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Child Abuse Negl. 2009 Mar;33(3):161-72. doi: 10.1016/j.chiabu.2008.09.006. Epub 2009 Mar 26.

Child sexual abuse and persistence of risky sexual behaviors and negative sexual outcomes over adulthood: findings from a birth cohort.

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  • 1Department of Preventive and Social Medicine, University of Otago, Dunedin, New Zealand.

Abstract

OBJECTIVES:

To determine the impact of child sexual abuse (CSA) on adult sexual behaviors and outcomes over three age periods.

METHODS:

A longitudinal study of a birth cohort born in Dunedin, New Zealand in 1972/1973 was used. Information on CSA was sought at age 26, and on sexual behaviors and outcomes at ages 21, 26, and 32. Comparisons were over the whole period from age 18 to 32, then for the three age periods from age 18 to 21, 21 to 26, and 26 to 32, adjusting for measures of family environment.

RESULTS:

Overall, 465 women and 471 men (91.9% of the surviving cohort) answered questions about CSA. Contact CSA was reported by 30.3% of women and 9.1% of men. For abused women, significantly increased rates were observed for number of sexual partners, unhappy pregnancies, abortion, and sexually transmitted infections from age 18 to 21; with rates approaching those of nonabused over time. Conversely, for abused men rates were not significantly elevated in the youngest age period, but were for number of partners from age 26 to 32 and acquisition of herpes simplex virus type 2 from age 21 to 32.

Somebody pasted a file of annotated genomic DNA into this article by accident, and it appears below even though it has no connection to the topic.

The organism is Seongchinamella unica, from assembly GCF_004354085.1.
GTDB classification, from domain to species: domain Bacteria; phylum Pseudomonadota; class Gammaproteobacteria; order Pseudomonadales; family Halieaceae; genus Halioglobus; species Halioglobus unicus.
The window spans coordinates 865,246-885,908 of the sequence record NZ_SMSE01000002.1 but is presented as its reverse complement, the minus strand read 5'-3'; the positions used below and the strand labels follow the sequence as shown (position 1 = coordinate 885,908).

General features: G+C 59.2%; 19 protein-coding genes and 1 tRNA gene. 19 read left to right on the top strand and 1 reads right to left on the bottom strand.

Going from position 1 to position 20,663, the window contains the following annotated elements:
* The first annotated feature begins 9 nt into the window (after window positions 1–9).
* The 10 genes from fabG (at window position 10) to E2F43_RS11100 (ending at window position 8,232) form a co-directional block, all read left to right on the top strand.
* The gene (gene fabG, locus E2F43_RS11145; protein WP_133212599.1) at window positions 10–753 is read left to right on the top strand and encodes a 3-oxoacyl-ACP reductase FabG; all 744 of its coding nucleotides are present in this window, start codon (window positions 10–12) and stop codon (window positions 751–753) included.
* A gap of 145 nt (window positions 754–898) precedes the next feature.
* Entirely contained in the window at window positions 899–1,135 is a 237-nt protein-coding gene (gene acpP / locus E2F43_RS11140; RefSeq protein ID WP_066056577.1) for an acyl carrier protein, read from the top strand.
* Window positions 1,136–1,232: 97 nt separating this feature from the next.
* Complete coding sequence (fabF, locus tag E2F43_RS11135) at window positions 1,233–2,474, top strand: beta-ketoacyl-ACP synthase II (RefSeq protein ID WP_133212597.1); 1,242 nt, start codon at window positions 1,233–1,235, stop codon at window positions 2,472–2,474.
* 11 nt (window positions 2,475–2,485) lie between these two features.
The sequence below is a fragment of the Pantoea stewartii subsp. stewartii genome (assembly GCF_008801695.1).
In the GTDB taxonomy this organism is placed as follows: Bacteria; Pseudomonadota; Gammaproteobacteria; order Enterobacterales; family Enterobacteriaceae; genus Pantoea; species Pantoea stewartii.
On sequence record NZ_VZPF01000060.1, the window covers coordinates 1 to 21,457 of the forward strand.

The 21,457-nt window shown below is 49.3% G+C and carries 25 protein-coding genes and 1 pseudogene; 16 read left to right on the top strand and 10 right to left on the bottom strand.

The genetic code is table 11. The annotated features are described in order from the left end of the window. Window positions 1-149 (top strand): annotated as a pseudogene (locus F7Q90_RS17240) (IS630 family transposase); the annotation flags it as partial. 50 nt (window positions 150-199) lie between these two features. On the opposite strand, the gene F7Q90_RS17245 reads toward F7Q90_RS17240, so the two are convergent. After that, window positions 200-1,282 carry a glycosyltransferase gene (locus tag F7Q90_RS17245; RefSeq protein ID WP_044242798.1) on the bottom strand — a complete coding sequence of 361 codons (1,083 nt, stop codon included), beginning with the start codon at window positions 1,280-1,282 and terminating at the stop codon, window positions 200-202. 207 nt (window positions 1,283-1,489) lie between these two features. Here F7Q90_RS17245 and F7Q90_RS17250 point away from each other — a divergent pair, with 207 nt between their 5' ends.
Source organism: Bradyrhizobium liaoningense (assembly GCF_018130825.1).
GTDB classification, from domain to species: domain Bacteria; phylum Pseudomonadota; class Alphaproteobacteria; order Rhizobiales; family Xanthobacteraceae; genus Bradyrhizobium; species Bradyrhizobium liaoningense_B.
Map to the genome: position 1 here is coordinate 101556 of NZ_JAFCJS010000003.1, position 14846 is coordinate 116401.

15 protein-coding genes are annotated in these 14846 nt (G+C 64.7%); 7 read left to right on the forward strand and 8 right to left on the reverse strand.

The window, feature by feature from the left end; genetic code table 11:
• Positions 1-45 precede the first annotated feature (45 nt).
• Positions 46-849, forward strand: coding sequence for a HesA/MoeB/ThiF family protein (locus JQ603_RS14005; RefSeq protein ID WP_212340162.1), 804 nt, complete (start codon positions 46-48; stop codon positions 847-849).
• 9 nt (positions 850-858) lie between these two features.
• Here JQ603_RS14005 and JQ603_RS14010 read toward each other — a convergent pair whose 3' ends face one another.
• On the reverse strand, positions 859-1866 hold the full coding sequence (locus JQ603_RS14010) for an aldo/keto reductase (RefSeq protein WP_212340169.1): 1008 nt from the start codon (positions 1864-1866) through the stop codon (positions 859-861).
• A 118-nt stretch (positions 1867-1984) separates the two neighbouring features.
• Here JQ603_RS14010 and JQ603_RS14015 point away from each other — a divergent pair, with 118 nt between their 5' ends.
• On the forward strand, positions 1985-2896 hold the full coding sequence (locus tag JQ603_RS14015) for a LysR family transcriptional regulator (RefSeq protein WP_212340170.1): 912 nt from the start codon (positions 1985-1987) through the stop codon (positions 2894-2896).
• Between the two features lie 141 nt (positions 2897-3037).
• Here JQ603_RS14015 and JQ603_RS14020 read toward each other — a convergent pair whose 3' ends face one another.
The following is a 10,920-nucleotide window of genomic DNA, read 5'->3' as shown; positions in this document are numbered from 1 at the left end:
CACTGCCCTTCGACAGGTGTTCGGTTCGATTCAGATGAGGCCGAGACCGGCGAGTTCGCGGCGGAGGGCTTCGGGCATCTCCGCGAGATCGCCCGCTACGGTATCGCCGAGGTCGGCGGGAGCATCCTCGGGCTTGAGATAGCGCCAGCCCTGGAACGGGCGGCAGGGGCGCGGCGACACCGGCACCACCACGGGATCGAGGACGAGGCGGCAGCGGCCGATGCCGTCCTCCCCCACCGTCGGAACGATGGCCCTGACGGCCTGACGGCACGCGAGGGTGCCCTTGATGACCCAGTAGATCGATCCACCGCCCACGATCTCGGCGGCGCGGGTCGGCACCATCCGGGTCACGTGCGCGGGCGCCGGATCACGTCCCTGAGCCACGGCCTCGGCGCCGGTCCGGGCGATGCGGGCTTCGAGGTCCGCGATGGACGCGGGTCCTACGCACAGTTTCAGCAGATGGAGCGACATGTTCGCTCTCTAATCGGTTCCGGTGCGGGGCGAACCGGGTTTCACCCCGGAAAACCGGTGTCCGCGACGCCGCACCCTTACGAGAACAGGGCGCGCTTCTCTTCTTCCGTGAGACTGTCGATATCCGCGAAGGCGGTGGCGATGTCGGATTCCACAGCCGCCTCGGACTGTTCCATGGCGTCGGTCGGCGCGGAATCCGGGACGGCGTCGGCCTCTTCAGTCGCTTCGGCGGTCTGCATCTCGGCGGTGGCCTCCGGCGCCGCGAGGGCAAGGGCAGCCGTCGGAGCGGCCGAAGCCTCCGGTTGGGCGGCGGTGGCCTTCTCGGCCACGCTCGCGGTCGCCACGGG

CONCLUSIONS:

Gender and age are critical when considering the effect of CSA. While the profound early impact of CSA demonstrated for women appears to lessen with age, abused men appear to carry increased risks into adulthood.

PRACTICE IMPLICATIONS:

CSA is common and should be considered when young women present with unwanted conceptions or seek multiple terminations, and when men continue to have high risk sexual behavior into adulthood. Furthermore, if CSA is disclosed, sexual risks in adulthood need to be considered.

PMID:
19327837
[PubMed - indexed for MEDLINE]
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